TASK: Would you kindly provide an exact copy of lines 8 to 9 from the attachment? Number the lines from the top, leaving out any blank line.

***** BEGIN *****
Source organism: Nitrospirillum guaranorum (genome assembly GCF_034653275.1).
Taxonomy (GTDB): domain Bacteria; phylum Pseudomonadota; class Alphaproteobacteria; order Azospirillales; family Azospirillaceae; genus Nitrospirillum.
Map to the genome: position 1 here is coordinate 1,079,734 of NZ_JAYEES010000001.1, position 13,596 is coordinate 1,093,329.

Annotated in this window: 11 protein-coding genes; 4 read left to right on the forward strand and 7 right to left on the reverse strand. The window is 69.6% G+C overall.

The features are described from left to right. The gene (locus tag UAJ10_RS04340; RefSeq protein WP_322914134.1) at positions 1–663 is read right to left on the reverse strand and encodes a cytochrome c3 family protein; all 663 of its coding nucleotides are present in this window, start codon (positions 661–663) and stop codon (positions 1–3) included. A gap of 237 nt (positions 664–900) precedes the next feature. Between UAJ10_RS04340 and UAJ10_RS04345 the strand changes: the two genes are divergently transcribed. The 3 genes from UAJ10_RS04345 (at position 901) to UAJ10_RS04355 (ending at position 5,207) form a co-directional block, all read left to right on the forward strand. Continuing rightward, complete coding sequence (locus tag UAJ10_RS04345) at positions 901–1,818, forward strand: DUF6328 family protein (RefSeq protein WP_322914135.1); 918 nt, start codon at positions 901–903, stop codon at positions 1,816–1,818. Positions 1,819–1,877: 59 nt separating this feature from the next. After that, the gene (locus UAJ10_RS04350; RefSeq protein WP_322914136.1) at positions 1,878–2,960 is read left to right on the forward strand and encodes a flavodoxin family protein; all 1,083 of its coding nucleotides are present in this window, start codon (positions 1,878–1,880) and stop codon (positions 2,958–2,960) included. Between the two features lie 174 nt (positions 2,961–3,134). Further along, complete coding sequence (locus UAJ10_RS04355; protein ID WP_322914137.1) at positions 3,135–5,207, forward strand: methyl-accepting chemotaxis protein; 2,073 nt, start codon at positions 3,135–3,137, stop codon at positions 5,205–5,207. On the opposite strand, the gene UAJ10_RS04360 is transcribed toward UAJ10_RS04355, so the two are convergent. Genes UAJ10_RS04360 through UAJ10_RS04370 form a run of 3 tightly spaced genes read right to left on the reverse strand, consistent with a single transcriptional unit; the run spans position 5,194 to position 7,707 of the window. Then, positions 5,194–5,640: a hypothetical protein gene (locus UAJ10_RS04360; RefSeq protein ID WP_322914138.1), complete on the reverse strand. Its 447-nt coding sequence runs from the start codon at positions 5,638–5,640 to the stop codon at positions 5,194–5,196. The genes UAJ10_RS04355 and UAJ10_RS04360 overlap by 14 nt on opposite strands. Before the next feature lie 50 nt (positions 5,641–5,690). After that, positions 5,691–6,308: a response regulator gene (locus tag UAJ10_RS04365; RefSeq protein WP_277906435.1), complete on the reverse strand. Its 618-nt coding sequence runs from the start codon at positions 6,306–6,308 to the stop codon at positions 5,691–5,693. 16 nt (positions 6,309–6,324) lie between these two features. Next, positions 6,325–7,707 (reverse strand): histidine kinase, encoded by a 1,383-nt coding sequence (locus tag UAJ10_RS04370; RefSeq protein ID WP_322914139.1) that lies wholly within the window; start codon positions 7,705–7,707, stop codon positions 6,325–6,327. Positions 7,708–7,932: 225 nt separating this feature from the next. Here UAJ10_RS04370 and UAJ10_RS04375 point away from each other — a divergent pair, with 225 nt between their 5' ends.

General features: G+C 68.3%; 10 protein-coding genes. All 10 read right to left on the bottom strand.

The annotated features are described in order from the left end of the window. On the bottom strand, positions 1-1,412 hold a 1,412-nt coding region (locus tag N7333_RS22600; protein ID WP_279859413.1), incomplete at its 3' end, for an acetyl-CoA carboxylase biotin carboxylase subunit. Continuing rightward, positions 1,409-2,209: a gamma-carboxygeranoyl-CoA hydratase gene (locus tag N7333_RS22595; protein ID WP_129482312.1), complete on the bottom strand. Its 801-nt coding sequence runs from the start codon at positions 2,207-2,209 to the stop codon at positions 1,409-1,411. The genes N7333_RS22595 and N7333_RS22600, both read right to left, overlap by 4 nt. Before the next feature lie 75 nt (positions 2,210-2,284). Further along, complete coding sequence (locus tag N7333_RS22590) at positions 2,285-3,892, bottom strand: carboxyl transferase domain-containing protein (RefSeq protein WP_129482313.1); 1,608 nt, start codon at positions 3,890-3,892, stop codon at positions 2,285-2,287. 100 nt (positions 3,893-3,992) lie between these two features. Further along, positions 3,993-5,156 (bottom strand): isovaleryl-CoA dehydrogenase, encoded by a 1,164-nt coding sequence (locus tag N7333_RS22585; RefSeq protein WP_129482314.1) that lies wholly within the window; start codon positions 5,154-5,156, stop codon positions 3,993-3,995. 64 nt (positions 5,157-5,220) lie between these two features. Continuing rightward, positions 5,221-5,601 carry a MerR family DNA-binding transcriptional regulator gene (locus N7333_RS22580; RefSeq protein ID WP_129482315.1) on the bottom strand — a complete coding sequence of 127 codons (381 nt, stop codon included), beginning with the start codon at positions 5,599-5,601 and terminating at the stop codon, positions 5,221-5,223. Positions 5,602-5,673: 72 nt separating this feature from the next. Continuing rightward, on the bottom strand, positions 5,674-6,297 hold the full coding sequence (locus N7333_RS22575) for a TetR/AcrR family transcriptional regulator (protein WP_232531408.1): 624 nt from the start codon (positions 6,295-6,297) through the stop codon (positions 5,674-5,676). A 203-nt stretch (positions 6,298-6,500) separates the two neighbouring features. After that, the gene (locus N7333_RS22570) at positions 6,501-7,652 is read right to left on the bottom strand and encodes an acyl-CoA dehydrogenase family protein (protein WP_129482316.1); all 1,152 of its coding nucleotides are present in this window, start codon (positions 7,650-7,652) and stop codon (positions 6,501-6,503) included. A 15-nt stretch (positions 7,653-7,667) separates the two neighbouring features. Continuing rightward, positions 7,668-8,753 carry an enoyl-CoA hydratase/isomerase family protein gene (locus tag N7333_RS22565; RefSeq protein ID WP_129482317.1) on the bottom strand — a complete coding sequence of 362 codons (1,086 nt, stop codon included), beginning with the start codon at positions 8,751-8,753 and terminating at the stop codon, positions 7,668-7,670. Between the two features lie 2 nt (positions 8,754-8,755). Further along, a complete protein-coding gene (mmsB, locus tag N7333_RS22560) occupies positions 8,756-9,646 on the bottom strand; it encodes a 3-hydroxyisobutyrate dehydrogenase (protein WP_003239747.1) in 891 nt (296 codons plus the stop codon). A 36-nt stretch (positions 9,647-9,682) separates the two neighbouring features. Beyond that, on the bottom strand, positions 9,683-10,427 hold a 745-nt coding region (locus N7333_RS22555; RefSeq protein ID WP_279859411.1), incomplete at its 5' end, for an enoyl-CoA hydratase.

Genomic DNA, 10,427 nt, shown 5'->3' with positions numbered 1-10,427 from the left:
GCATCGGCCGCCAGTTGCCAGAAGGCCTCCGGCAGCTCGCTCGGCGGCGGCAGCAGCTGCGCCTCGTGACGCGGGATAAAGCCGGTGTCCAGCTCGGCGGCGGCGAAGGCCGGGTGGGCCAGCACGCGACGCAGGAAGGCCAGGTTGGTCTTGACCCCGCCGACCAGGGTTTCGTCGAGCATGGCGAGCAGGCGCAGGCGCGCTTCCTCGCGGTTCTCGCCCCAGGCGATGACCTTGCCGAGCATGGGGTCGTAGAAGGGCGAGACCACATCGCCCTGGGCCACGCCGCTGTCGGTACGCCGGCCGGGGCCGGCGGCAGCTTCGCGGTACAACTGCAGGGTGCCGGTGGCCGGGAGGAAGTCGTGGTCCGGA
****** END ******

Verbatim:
Genomic DNA, 10,427 nt, shown 5'->3' with positions numbered 1-10,427 from the left:
GCATCGGCCGCCAGTTGCCAGAAGGCCTCCGGCAGCTCGCTCGGCGGCGGCAGCAGCTGCGCCTCGTGACGCGGGATAAAGCCGGTGTCCAGCTCGGCGGCGGCGAAGGCCGGGTGGGCCAGCACGCGACGCAGGAAGGCCAGGTTGGTCTTGACCCCGCCGACCAGGGTTTCGTCGAGCATGGCGAGCAGGCGCAGGCGCGCTTCCTCGCGGTTCTCGCCCCAGGCGATGACCTTGCCGAGCATGGGGTCGTAGAAGGGCGAGACCACATCGCCCTGGGCCACGCCGCTGTCGGTACGCCGGCCGGGGCCGGCGGCAGCTTCGCGGTACAACTGCAGGGTGCCGGTGGCCGGGAGGAAGTCGTGGTCCGGA